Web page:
Patrick Collinson

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Patrick "Pat" Collinson CBE (10 August 1929 in Ipswich – 28 September 2011)[1] was an English historian, known as a writer on the Elizabethan era, particularly Elizabethan Puritanism. He was emeritus Regius Professor of Modern History, University of Cambridge, having occupied the chair from 1988 to 1996. He once described himself as “an early modernist with a prime interest in the history of England in the sixteenth and seventeenth centuries.”[2]


Collinson was born in Ipswich, the son of William Cecil Collinson and Belle Hay Patrick. His father came from a Yorkshire Quaker family, and both Patrick's parents were Christian missionaries. He later wrote that his childhood home was "an evangelical hothouse where the second coming was expected daily".[3] Before he was 20, he was baptised at Bethesda Chapel in Ipswich.

After a short spell at Goudhurst School for Boys and Huntingdon Grammar School, Collinson was educated at King's School, Ely, and Pembroke College, Cambridge from 1949 to 1952. He was also trained as a radar mechanic during his national service in the RAF.[3] He became a postgraduate student at the University of London in 1952 under the supervision of the Tudor historian J. E. Neale, who handed him some notes on East Anglian Puritanism; in 1957 Collinson completed his doctorate on Elizabethan Puritanism, its 1,200-page size causing the administration to impose a word limit on future dissertations; it was published in 1967 as The Elizabethan Puritan Movement, which showed Puritanism to be a significant force within the Elizabethan Anglican Church instead of merely a radical group of individuals, becoming a standard work.[4]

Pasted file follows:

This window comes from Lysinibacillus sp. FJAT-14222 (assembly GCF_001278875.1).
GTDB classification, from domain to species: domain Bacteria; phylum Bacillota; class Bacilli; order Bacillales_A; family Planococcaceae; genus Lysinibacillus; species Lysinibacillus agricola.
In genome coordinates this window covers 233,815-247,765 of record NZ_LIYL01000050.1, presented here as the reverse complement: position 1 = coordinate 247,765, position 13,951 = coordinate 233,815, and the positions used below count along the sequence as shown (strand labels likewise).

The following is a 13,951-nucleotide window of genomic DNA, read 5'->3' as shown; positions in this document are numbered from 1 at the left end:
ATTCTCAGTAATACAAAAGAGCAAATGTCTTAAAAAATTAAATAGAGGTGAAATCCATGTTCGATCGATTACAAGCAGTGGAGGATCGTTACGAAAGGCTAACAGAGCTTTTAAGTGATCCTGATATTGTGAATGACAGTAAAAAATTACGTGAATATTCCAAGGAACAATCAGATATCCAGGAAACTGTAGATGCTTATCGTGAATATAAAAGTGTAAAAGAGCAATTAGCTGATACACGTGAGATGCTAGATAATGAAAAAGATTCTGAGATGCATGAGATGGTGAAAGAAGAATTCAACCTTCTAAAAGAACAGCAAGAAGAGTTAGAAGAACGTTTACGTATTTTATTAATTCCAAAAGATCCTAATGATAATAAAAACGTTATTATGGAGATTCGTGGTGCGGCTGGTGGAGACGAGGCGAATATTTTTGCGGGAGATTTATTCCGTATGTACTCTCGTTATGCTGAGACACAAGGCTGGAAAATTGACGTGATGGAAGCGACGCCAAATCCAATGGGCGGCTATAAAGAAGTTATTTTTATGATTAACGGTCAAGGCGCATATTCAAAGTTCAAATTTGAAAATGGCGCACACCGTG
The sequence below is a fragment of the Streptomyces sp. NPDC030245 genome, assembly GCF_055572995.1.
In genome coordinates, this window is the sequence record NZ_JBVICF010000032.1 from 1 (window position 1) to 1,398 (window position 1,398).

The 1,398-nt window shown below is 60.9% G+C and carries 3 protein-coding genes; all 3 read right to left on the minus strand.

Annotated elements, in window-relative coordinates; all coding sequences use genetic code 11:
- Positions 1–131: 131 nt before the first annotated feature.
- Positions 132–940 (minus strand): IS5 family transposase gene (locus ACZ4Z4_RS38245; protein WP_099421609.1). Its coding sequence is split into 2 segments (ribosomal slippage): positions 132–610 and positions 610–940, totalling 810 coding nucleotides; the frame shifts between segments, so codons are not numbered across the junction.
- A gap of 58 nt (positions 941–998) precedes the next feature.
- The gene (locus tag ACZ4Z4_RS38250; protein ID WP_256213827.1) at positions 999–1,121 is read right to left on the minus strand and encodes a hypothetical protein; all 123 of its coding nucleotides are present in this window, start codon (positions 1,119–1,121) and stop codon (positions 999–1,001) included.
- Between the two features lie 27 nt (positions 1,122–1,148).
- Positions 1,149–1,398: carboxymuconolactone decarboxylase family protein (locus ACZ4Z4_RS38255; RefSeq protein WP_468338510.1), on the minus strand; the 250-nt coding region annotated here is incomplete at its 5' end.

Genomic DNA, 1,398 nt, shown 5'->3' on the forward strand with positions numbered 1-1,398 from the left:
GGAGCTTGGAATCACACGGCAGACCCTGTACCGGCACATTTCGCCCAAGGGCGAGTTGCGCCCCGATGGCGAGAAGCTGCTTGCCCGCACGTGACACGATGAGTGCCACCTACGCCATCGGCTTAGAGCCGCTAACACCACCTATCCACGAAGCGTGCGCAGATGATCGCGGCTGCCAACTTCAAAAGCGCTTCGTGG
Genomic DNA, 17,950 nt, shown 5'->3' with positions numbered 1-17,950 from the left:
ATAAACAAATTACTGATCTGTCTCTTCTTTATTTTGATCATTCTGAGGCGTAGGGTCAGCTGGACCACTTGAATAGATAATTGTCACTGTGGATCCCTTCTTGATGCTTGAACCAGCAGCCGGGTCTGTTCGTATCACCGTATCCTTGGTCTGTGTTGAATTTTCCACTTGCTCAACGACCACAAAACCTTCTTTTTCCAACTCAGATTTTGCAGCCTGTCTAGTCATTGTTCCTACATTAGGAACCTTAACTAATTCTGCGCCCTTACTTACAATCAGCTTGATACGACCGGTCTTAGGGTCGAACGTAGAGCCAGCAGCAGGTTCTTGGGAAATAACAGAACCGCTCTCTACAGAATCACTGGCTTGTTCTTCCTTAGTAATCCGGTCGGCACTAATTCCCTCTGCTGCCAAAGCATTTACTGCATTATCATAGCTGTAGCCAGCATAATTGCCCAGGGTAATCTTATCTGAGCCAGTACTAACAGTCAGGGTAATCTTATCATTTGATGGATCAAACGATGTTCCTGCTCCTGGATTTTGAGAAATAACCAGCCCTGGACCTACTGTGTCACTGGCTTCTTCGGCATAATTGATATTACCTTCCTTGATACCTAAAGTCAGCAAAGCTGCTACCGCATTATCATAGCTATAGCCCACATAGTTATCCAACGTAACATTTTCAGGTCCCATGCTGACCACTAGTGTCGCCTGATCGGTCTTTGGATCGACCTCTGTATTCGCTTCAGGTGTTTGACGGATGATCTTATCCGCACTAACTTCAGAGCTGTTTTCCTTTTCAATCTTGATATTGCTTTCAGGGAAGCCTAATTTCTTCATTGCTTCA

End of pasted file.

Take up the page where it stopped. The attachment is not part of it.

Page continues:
Collinson was a lecturer at the University of Khartoum, and from 1961 assistant lecturer in ecclesiastical history at King's College London (where he taught Desmond Tutu). He was professor at the University of Sydney in 1969, then at the University of Kent at Canterbury and the University of Sheffield.[5] In 1960 he married Elizabeth Albinia Susan Selwyn, a nurse. He thought about becoming an Anglican minister but in the end chose not to.[3]

In 1969 Collinson emigrated to Australia to become chair of the history department of Sydney University. Although he appreciated a more open-minded approach favoring interdisciplinary studies, he opposed what he termed the "fungus" of postmodernism and so returned to England in 1976 as professor of history at the University of Kent.[3] He was chair of modern history at the University of Sheffield from 1984 to 1988 before he succeeded Sir Geoffrey Elton as Cambridge Regius Professor of History, where his attempt to reform the tripos failed due to opposition from within; his inaugural lecture was entitled "De Republica Anglorum: Or, History with the Politics Put Back."[2]

By the time of his retirement in 1996, Collinson was one of the doyens of English Reformation history. His short summation of the period, The Reformation, was published in 2003. Collinson's work laid the foundations, in many ways, for what historians of the English Reformation currently term the 'Calvinist Consensus' in the latter decades of the 16th century and during the reign of James I/VI. As such, the belief that Puritanism was anything but religiously radical in relation to English, and indeed British, culture stands as one of his great achievements as an historian.

In July 2000 Collinson was awarded an honorary doctorate from the University of Essex.[2] In 2011 Boydell Press published Collinson's memoir The History of a History Man Or, the Twentieth Century Viewed from a Safe Distance: The Memoirs of Patrick Collinson as part of its Church of England Record Society Series.[6] Collinson was the founding president of the society in 1991.[7]

Collinson's political views were left-wing; he was a republican and a supporter of the Campaign for Nuclear Disarmament.[3]

He died of cancer.



Further reading

  • Anthony Fletcher, Peter Roberts (editors) (2006), Religion, Culture and Society in Early Modern Britain: Essays in Honour of Patrick Collinson
  • John F. McDiarmid, The Monarchical Republic of Early Modern England: Essays in Response to Patrick Collinson (Ashgate Publishing, 2007) read online

External links